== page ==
The program has come under heavy attack for how it was operated during the Bush administration. Critics say the decisions were veiled in too much secrecy and the former administration did not impose enough restrictions to make sure banks used the billions of dollars they were receiving to increase lending. . . .
In his first full day in office on Tuesday, Geithner said the new administration was tightening the rules governing how companies are selected to receive bailout support. The new rules are designed to crack down on lobbyist influence over the program and make sure political clout is not a factor in awarding rescue money.
The new rules on lobbying came in the wake of reports filed with the government showing some big banks stepped up their lobbying efforts late last year even after they received billions of dollars from the bailout program. . . .
Along with the new lobbying rules, the administration of President Barack Obama has pledged to better track lending patterns by financial institutions to ensure that they are using the government assistance to increase lending. The new administration also has sought to limit executive compensation at institutions receiving government support and prevent shareholders at those companies from benefiting at taxpayers' expense.
Wednesday, January 28, 2009
Tonight I was back at the gym. Feel better already. I weighed 178, so I'd gained a few pounds. Had to go back after eating a whole meat-lover's pizza for lunch yesterday. Will start watching what I eat again.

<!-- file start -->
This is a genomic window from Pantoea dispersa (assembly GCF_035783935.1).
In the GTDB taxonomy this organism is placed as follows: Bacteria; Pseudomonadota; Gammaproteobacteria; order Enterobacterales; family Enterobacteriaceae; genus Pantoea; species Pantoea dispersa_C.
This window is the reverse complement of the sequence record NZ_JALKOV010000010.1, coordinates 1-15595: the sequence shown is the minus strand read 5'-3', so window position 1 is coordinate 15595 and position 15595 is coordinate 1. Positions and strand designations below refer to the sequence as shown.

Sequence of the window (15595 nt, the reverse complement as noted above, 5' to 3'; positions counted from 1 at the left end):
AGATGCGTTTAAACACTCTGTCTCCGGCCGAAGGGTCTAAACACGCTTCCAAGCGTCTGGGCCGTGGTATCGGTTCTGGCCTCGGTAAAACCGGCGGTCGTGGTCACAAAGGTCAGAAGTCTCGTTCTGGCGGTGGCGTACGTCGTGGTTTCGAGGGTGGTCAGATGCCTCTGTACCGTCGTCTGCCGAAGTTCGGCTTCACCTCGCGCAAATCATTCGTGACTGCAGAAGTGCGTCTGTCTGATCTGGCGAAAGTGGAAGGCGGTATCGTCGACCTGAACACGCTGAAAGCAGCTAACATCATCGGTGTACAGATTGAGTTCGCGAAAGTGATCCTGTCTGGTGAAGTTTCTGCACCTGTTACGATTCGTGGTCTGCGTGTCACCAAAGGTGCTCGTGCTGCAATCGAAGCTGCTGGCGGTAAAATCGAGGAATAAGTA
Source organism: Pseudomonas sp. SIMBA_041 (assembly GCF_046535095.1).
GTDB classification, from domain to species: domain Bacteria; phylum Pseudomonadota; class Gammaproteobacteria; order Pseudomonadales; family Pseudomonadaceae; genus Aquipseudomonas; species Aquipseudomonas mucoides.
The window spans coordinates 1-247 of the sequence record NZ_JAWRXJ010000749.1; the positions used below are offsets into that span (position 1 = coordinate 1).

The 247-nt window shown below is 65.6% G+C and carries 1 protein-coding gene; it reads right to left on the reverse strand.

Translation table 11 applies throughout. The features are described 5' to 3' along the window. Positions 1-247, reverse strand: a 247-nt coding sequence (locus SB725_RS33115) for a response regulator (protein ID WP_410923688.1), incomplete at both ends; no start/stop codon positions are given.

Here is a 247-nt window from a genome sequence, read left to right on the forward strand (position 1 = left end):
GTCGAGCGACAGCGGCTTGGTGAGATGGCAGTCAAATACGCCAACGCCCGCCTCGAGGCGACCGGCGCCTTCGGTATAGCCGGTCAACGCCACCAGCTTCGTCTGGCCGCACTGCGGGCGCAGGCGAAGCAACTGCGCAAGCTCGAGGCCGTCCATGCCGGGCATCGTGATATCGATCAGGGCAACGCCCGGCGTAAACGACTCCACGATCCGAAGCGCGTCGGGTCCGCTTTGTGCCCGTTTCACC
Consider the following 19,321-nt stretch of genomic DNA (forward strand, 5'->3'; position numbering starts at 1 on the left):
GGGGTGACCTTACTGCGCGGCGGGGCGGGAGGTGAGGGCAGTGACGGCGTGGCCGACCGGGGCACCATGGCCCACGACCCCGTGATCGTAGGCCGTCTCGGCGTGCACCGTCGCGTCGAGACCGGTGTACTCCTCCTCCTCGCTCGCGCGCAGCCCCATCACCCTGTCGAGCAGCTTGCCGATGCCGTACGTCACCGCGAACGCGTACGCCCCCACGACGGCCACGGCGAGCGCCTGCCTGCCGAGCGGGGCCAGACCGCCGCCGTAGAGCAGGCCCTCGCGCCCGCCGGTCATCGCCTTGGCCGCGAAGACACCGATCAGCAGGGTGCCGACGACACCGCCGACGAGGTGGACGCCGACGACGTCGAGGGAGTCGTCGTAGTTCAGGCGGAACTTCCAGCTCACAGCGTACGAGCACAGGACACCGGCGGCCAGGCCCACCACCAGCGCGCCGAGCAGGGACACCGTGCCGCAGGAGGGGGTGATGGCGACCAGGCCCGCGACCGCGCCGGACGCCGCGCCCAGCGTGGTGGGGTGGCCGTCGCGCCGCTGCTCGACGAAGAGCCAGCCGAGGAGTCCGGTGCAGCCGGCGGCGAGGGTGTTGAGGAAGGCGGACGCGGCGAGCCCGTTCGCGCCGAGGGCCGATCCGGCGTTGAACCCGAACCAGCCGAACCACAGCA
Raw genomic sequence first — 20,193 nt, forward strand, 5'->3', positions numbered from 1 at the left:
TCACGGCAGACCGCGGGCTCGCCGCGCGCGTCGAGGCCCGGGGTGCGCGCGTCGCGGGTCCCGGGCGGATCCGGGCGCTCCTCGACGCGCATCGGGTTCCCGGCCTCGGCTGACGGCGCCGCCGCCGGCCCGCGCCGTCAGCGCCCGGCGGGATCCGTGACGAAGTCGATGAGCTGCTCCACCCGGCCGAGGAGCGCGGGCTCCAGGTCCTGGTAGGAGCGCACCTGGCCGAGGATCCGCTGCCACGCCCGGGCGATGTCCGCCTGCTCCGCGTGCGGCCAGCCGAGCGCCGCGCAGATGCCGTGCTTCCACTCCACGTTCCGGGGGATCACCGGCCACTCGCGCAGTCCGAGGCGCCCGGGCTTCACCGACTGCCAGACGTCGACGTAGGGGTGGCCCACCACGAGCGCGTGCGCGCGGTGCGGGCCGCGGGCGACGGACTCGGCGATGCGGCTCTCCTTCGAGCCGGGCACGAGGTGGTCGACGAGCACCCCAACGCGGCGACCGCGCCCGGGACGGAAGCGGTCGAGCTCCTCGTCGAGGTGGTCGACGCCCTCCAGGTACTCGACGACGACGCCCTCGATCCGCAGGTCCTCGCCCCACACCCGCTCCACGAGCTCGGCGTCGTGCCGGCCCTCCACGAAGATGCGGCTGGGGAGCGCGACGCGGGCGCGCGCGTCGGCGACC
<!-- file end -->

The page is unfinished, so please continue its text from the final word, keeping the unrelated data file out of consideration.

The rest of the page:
Today at work beginning at noon, they had a $5 salad bar to benefit Autism. Had a big plate of salad and some of Mom's Stroganoff for lunch. After the gym, I made giant hamburgers embedded with onion out of lean ground beef (on sale). Also cooked mixed vegetables. That will be for lunch tomorrow. I also fried up a couple of hot Italian sausages (also on sale). (Kind of cancels out the lean ground beef burgers but that's OK.)
Tonight after work I had another odd dream, but this wasn't a bad one. My mother was in this one also. I dream about her a lot. Sometimes she's nice, sometimes not. (She was bipolar later in life and always turned against me when she was in a manic state. She lived to be 59.) Today she was nice. (She's still very much alive in my mind, even though she passed away almost 24 years ago.) Lucky was in it too. The occasion was a casual wedding where the bride was in a motorized wheelchair. They were practicing before the wedding and I was sitting on the aisle. At one point the bride-to-be ran over my foot with her wheelchair when she was coming back down the aisle in a practice run. (The aisle was narrow and my foot was sticking out a couple of inches.)